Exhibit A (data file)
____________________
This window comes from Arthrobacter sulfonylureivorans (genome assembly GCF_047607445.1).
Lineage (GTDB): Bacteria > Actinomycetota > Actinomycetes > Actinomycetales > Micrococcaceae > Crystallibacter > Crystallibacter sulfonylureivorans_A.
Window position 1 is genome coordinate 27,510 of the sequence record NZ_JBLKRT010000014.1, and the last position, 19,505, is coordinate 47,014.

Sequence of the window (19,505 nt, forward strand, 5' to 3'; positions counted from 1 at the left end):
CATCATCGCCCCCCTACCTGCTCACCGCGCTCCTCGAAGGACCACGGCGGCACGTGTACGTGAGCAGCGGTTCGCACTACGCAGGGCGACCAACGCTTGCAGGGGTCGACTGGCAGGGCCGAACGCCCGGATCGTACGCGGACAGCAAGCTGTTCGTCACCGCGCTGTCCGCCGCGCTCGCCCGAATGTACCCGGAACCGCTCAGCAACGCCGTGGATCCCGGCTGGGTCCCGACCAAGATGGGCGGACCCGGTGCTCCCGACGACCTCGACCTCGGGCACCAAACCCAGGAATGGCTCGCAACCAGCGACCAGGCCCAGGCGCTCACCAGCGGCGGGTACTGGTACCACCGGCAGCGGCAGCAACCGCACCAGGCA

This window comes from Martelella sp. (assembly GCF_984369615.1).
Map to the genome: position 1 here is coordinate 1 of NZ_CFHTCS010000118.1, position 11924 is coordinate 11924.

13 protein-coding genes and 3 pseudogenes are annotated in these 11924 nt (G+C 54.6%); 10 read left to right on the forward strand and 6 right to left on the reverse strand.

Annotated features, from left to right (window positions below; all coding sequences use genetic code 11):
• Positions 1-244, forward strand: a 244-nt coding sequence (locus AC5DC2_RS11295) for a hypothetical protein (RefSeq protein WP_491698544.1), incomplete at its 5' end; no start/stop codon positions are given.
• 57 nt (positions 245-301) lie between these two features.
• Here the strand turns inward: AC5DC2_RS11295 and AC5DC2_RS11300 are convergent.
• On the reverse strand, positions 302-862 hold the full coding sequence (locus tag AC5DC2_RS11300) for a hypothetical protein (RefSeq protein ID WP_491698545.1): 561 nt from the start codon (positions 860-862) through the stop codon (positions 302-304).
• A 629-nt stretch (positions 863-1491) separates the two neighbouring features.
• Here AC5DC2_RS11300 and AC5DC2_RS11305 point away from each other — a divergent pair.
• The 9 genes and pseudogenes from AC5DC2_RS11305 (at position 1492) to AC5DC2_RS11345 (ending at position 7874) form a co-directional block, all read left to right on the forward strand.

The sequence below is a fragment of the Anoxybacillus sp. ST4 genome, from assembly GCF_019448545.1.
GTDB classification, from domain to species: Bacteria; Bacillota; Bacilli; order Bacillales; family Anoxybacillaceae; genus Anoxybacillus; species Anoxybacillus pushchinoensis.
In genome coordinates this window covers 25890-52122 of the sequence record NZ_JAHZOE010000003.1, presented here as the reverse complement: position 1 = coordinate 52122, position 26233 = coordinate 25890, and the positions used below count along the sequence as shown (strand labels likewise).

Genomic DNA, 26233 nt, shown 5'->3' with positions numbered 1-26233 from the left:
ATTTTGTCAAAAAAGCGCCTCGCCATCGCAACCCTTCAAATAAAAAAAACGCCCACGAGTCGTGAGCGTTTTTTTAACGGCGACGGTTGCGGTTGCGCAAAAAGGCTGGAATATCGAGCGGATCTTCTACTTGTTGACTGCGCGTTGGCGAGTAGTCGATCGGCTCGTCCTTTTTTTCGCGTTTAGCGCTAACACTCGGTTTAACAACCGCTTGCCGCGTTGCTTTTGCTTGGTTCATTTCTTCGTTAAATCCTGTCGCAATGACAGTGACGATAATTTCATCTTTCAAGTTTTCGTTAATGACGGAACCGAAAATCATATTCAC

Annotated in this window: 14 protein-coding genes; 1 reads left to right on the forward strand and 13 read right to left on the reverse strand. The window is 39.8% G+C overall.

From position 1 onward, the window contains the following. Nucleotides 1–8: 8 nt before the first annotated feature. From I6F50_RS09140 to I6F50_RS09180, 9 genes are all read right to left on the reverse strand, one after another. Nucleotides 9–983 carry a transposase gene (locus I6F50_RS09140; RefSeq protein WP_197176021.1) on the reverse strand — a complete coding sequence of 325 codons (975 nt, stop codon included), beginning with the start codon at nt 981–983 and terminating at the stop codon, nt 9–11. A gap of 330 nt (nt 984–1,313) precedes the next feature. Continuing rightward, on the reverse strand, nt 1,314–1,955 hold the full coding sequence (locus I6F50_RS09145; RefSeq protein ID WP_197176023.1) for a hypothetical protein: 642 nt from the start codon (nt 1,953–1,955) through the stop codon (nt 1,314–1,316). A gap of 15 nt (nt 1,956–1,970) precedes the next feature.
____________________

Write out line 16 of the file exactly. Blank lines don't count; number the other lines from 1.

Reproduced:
• The 9 genes and pseudogenes from AC5DC2_RS11305 (at position 1492) to AC5DC2_RS11345 (ending at position 7874) form a co-directional block, all read left to right on the forward strand.